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Trans Rockies (TR3) Stage 1

By August 13, 2013March 22nd, 2017No Comments

Trans Rockies has been on my list of “must-do” stage races. This year was the last year of the TR3/TR7. Singletrack6 is taking over for the future with a slightly different course and format. I wanted to do the 7 day Trans Rockies. I also was signed up for Leadville and 3 day Breck Epic back to back, but I decided to pull back and proceed conservatively. The TR3 would be a great speedwork tune-up after the racing the Breck 100 2 weeks before the TR3. The TR3 was attractive because it was all based in Fernie, Alberta. Easy logistics. We ended up staying at some psycho Bed and Breakfast, but that’s a whole other story. Singletrack6 is still on my list!

Stage 1 –
As we lined up for the start of Stage 1 of the Trans Rockies, I realized the stage would be on the order of 2.5 hours. The last race I did was 9hours 45min race time, so I tried to remember how to pace for a 2.5 hour race. In fact, my last XC pace race was 4 or 5 years ago! I wasn’t really sure if I had anything other than a 100 mile race pace, but I hoped I could push my pace a bit harder. I didn’t know what to expect of myself for stages that short so I just went for it- all in. The start was a fast plume of dust. I got caught behind a crash and spent about a mile playing catch-up on the painful dirt road climb. I was in good position as I entered the singletrack sitting in 2nd place. I found a steady but hard rhythm, pushing much harder than I would in my typical endurance races. Something weird was happening- I was breathing really hard! It was great to have my Stages PowerMeter to see where I was at and later analyze how much power I was sustaining compared to the Breck 100. In the middle section of trail, I was passed by a cheerful Sandra Walter who I later found out is leading the (UCI?) Canada Cup Pro XC series. I felt frustrated on the descents because I knew that although I was riding well for myself, I was losing time. The DH was not fun like it should be; it was stressful. The stress was self-inflicted, my own attitude problem. I was getting passed by several people – something that doesn’t happen often to me in US racing(other than at the Trans-sylvania Epic!!). I was envious of how buttery smooth Sandra was on the trail and watched her disappear into the beautiful forest.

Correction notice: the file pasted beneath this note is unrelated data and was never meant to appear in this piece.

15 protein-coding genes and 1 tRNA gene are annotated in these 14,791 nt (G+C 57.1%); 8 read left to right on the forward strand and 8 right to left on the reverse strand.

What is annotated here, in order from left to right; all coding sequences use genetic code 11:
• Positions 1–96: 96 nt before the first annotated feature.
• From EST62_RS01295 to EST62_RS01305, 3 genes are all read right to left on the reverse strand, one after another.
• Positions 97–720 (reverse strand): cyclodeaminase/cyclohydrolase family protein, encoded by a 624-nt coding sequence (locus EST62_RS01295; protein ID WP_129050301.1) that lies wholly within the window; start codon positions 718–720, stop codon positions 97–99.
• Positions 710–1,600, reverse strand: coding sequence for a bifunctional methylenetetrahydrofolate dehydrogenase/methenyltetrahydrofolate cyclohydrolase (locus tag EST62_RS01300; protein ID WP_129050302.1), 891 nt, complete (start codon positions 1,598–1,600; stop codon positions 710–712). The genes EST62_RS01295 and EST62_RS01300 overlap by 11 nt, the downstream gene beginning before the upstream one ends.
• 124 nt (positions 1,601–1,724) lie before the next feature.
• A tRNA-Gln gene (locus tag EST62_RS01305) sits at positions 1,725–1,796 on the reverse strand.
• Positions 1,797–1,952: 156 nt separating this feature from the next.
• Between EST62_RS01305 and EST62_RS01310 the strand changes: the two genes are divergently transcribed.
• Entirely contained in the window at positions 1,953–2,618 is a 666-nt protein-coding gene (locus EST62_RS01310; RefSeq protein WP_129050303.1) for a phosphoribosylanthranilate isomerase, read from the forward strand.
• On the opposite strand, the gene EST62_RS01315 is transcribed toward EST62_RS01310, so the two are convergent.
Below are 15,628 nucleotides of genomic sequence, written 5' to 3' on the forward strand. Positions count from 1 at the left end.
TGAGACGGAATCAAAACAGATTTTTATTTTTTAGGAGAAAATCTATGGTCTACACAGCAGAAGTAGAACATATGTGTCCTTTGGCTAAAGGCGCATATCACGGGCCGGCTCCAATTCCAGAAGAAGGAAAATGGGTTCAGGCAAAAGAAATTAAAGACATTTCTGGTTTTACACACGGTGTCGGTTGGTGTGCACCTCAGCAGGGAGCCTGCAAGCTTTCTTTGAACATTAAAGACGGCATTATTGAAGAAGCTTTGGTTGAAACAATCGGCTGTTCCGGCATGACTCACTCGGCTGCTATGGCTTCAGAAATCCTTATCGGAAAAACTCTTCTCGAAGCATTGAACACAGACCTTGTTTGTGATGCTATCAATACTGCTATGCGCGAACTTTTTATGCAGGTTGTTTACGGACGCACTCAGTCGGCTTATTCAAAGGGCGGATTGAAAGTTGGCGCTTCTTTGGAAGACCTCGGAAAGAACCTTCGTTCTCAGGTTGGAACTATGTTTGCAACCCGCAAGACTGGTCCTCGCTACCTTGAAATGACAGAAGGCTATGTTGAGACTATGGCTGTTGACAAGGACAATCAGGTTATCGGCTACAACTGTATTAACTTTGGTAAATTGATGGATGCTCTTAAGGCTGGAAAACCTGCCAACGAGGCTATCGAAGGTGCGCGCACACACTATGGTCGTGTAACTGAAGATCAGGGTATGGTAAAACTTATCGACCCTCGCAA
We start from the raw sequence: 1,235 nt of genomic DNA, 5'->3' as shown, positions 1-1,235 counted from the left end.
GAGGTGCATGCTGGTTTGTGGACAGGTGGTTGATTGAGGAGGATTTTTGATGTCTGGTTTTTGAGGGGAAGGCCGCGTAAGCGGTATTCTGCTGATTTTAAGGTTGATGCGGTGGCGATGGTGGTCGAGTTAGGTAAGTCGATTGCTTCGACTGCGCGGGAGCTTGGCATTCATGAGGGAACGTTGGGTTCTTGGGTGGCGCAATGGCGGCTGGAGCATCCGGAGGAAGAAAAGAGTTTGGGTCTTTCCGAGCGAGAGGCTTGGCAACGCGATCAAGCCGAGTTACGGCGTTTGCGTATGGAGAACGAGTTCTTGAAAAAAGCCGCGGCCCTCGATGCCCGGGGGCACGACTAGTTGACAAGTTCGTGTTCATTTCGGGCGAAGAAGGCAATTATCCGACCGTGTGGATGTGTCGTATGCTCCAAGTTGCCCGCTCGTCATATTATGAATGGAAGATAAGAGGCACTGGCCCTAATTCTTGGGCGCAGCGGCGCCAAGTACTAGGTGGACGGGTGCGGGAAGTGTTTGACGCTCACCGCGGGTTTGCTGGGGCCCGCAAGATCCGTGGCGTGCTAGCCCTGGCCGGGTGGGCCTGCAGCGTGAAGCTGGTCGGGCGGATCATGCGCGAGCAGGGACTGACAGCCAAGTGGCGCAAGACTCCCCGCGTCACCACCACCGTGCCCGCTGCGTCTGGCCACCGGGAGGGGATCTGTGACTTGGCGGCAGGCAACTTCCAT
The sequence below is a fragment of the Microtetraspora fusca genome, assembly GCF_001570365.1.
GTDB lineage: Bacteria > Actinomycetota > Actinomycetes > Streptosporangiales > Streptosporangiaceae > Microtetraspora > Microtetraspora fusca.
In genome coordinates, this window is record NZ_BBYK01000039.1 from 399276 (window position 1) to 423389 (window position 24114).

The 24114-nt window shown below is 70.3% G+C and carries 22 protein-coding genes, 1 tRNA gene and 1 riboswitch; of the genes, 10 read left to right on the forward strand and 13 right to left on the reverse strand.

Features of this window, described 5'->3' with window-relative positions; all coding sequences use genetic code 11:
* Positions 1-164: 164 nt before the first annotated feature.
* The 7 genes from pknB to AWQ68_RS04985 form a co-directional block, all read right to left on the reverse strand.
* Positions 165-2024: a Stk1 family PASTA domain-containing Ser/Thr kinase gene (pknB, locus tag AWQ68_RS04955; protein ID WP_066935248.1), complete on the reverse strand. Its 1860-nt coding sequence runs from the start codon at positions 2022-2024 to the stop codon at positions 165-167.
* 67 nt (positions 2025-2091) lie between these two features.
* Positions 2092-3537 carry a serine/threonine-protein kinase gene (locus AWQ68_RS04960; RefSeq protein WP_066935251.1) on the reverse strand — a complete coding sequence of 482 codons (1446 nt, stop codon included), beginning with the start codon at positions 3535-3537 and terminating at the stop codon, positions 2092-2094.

Photo: John Gibson Totally digging my Neon Defeet Socks

I was a bit pooped on the last long singletrack climb for the day and thankful (our second rendezvous up Hyperventilation Trail that day) from the strong pace I laid out at the start. I hadn’t breathed that hard in a race in a long time, pushing myself to the limit on the climbs. By Hyperventilation x2, I was in more of my endurance pace. Mical Dyck and I had been going back and forth all day (she was in the TR7 category) and I overtook both her and Jean Ann Berkenpas who were contending for 1st and 2nd in the TR7…and they overtook me on the last descent.

Photo: John Gibson

I finished 3rd for Stage 1 with Sandra Walter in 2nd and Melanie McQuaid in 1st. I was only a few minutes down from 1st. I also noted that Kate Aardal was only a couple minutes behind me in 4th place. It was going to be a fun, competitive race! I looked at the course profile for Stage 2 and thought it would be my day – one giant climb followed by one giant descent.


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